In the months since my grandmother’s death, I have felt regret and gratitude in almost equal measure. There is so much to unpack. How we lived, how she died. What went unsaid, what went undone. All the love that was poured out and spread around.

But in the wake of last week’s vote in the House of Delegates, I have found something new to be grateful for: that while my grandmother was dying and our family was dealing with her decline, we were in a place and time and situation where assisted suicide was not an option.

What a luxury. What a gift.

I am so grateful that we got to deal with my grandmother’s illness and death without wrangling over the question of whether she wanted to end her life, or whether loved ones wanted her to put a stop to her suffering, or whether doctors thought that the most prudent course. We were so lucky to not have those questions hanging over our heads.

Discussion around assisted suicide primarily focuses on the physical suffering of terminally ill individuals. But I fear that in reality, it will have a much broader impact on the emotional and spiritual suffering of entire families.

I fear that, if passed, this legislation will lead to suffering that won’t end with the death of the sick person. I fear that it will cause suffering that lives on in families, trickling down through generations.

If families can be divided by property disputes and ill-chosen words, imagine the damage that will result from disagreements over how and when a beloved family member should die.

Imagine the anguish of children who don’t want to see their mom end her own life. Or the anguish of a mother who wonders if it’s time to stop being a burden to her children. Or the anguish of a family in which some desperately want dad to hang on and others think it’s time for him to be done.

What can we control?

Besides that (worthy) goal of alleviating suffering, advocates of assisted suicide aim for another goal: control. They want terminally ill patients to be able to control their own end.

But there’s another element of control that must be considered when it comes to assisted suicide – control over the thing itself.

Supporters of the legislation will say that it includes sufficient safeguards, that the choice to end one’s life will belong to the patient alone – not her doctors, not her insurers, not her family.

But there’s only so much they can control.

They can’t control what kind of pressures patients will experience. They can’t distinguish between overt coercion and the low-grade kind that builds up over time.

They can’t control the shift of societal opinion towards death as duty. They can’t control how the medical and insurance industries will react, and even use, that shift to their own ends.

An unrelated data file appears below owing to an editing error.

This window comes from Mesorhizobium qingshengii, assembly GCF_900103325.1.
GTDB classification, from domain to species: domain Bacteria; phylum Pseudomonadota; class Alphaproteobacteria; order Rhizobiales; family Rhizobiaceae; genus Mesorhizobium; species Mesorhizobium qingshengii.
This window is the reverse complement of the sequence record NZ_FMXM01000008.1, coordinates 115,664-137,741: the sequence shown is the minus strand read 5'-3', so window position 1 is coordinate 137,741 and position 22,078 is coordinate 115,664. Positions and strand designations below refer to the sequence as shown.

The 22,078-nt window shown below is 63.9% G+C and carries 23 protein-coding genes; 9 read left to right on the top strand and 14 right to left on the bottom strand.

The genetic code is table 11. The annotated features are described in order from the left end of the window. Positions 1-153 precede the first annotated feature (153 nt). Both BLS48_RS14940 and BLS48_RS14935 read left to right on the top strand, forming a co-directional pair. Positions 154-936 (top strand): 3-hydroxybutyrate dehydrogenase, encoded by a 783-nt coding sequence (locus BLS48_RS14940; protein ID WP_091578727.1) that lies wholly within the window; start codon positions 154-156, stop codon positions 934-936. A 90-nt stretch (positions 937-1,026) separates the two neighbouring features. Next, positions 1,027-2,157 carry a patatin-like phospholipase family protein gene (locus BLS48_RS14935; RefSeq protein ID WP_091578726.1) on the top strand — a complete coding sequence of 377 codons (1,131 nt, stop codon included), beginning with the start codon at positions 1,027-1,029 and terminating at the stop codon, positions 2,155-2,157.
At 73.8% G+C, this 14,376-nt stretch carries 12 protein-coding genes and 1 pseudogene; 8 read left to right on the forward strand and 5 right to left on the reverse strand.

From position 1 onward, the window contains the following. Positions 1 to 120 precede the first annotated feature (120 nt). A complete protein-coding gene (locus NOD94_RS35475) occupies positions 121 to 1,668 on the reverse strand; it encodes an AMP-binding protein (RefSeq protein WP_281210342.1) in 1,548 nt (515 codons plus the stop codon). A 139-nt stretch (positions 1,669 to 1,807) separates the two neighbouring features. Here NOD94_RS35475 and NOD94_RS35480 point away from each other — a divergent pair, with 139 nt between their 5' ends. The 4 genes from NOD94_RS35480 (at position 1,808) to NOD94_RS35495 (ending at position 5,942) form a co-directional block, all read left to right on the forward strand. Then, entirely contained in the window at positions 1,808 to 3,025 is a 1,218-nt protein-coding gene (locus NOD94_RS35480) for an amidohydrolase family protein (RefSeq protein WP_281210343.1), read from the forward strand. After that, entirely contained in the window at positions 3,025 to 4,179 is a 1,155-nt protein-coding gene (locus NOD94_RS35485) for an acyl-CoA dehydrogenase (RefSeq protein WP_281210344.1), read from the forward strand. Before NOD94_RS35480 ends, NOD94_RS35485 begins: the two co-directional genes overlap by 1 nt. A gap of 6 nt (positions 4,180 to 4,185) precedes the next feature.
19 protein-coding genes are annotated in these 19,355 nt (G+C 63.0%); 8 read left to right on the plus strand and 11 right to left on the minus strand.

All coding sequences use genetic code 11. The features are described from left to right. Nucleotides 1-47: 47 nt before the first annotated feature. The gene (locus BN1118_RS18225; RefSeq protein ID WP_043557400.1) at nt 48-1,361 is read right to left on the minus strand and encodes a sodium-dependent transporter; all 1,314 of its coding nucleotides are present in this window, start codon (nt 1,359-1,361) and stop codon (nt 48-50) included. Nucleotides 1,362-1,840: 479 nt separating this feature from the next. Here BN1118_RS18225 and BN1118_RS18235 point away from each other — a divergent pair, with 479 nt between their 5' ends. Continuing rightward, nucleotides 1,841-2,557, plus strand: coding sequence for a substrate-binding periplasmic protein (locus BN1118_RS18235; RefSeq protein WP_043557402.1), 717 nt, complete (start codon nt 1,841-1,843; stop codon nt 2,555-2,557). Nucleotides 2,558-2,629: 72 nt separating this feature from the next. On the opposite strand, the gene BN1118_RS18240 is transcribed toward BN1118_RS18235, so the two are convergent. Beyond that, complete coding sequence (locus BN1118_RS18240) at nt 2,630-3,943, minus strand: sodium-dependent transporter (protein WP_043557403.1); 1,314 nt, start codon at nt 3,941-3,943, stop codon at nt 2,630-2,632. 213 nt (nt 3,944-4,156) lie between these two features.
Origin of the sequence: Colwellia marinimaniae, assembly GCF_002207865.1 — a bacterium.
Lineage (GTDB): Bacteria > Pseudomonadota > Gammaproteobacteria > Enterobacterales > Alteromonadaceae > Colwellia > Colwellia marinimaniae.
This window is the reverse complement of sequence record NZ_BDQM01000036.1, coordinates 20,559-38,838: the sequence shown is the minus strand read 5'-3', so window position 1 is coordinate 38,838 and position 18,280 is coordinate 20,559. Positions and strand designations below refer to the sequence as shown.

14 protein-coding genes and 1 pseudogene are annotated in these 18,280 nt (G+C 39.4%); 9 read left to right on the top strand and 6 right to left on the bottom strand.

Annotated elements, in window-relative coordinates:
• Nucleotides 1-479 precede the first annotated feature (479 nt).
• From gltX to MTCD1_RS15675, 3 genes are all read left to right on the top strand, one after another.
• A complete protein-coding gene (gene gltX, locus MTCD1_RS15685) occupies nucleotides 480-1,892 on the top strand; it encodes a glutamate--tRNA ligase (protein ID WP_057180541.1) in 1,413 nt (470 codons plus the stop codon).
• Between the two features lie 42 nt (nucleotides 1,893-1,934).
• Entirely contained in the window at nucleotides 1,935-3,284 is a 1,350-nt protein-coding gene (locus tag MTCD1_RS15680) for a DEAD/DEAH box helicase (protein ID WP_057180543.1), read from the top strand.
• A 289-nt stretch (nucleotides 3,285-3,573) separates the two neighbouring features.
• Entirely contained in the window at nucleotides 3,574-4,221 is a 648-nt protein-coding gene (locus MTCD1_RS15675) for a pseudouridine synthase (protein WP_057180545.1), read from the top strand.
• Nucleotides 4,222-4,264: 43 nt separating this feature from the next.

And they can’t control what kind of impact assisted suicide – even the option of assisted suicide – will have on families. If for no other reason than this, let’s encourage the Maryland Senate to set aside this legislation.

Let’s allow families dealing with the grave illness of a loved one to handle their situation without the burden of struggling with another, perhaps longer-lasting, kind of pain.

 

If you are a resident of Maryland who would like to register opposition to this legislation, please visit the website of the Maryland Catholic Conference.

Against Assisted Suicide

Didn’t you know how important they were?

Like many Catholics these days, my mind has been so full of the Church’s sexual abuse scandal that I hardly know what to do. I hardly know what to write. I hardly know where to begin.

But over and again as I read the accounts of abuse and cover-up, I return to one elemental, heart-rending cry:

“Didn’t you know how important they were?”

I imagine the abuser staring at his prey, the bishop staring at a pile of unwelcome paperwork, and I want to shake them both by the shoulders.

Those children – didn’t you know how important they were?

When I stare at my own children, when I notice their outlines – the places where their hair, their skin, their eyes meet the world, I see the brush-strokes of a master. I see art. I see treasure.

I stop to consider my children – their personalities, their histories, their particular sets of talents and challenges – and I am struck by the enormity of their presence. Each, so full of his own ideas, so full of possibility, seems to contain an entire universe.

Someone stared at those children, the ones who were abused, that way. Their mothers, probably. But if not their mothers or their fathers, then definitely God the Father, who could number every hair on their heads.

Didn’t you know how important they were?

Didn’t you, Father? Didn’t you, your Excellency? Your Eminence? Didn’t you, lay brothers and sisters who knew things, but didn’t tell? Who suspected, but didn’t help?